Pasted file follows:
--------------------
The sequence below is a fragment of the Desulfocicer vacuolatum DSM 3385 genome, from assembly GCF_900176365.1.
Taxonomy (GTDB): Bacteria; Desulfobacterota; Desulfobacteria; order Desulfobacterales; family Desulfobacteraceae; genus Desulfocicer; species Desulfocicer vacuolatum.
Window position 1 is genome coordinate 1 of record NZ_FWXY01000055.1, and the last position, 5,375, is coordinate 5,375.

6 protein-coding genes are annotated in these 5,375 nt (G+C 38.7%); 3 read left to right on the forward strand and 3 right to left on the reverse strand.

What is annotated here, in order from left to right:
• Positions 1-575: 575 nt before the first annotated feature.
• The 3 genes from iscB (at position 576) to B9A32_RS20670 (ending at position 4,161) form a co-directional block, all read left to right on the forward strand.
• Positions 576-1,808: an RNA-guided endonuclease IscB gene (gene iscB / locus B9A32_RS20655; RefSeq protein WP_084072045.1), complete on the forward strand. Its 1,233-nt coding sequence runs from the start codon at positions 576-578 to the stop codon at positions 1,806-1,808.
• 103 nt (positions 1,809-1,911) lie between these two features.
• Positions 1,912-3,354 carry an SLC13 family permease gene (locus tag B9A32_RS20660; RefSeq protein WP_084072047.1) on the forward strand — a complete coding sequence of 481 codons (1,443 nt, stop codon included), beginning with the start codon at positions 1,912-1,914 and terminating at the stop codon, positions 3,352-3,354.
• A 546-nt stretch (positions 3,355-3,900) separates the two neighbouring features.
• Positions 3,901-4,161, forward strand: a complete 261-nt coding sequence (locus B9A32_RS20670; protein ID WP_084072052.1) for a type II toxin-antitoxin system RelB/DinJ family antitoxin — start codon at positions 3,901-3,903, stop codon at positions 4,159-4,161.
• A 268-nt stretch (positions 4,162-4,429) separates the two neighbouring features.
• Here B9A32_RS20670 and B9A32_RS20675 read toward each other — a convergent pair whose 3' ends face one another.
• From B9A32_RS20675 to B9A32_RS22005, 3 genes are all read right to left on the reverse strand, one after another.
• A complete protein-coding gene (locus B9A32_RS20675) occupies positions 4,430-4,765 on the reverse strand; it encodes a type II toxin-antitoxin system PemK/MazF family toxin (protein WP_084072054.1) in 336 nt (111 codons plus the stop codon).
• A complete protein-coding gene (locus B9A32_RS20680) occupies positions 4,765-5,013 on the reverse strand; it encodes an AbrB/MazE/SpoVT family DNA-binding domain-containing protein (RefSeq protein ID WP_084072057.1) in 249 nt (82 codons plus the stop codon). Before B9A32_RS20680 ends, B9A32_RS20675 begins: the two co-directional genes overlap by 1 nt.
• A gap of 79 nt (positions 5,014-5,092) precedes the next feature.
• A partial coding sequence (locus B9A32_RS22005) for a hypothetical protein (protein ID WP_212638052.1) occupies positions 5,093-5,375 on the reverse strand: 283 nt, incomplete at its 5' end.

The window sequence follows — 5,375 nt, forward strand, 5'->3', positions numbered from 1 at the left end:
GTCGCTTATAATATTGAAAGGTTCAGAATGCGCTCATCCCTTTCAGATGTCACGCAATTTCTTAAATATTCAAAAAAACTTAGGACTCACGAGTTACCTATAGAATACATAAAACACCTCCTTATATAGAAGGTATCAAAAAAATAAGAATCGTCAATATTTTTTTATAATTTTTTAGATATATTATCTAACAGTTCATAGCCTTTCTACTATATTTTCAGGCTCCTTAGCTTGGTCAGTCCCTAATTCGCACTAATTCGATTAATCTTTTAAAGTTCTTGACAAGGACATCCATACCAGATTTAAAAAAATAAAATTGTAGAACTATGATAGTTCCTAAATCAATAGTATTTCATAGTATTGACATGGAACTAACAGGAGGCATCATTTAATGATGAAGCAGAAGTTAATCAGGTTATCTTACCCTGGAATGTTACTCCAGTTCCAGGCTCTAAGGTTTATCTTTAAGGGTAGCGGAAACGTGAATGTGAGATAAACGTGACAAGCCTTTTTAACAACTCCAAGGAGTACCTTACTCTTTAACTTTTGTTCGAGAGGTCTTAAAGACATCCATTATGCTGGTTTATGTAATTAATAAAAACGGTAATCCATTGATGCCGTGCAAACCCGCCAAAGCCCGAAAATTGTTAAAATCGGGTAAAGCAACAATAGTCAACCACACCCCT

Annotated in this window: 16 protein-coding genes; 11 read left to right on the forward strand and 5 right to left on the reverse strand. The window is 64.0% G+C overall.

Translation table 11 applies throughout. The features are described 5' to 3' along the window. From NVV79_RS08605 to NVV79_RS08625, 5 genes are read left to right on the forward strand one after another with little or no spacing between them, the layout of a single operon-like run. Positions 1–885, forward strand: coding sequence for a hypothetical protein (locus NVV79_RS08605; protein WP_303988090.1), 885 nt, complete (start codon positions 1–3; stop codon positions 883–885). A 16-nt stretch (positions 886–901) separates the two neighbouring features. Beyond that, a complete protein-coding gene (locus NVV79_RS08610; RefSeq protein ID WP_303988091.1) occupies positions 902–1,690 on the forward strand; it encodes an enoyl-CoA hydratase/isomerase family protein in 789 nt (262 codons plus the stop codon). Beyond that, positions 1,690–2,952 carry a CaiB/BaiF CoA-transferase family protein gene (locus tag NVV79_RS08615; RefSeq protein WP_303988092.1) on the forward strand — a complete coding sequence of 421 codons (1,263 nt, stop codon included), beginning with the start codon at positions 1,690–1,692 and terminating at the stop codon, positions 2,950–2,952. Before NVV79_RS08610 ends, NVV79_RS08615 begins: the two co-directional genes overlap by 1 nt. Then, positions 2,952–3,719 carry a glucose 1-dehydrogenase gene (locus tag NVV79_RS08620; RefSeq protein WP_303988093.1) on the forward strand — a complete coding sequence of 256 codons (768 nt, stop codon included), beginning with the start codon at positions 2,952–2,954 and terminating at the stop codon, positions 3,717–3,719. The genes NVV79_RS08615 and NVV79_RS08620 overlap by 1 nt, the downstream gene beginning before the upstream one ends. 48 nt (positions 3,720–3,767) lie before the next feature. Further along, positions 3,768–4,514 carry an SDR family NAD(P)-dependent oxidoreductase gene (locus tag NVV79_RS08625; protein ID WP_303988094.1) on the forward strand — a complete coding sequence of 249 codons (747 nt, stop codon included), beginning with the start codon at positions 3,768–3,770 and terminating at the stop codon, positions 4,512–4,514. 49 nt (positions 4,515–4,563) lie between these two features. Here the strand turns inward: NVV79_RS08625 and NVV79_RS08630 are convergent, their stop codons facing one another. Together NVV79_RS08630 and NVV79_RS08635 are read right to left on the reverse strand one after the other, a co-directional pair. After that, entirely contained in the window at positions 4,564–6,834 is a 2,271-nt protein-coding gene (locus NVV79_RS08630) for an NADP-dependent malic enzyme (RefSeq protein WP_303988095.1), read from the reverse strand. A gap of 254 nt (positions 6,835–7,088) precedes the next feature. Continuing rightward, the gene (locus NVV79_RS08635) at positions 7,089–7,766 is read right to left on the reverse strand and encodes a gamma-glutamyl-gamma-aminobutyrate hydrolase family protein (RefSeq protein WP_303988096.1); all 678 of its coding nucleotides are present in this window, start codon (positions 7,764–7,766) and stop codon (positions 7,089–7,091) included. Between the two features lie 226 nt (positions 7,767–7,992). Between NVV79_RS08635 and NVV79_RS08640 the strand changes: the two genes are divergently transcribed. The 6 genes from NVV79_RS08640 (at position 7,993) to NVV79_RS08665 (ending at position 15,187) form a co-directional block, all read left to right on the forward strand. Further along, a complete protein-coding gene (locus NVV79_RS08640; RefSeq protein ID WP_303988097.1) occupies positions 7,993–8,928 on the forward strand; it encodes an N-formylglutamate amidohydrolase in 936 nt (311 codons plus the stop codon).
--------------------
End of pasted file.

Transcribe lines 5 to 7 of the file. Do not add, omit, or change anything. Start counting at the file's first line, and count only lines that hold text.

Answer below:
What is annotated here, in order from left to right:
• Positions 1-575: 575 nt before the first annotated feature.
• The 3 genes from iscB (at position 576) to B9A32_RS20670 (ending at position 4,161) form a co-directional block, all read left to right on the forward strand.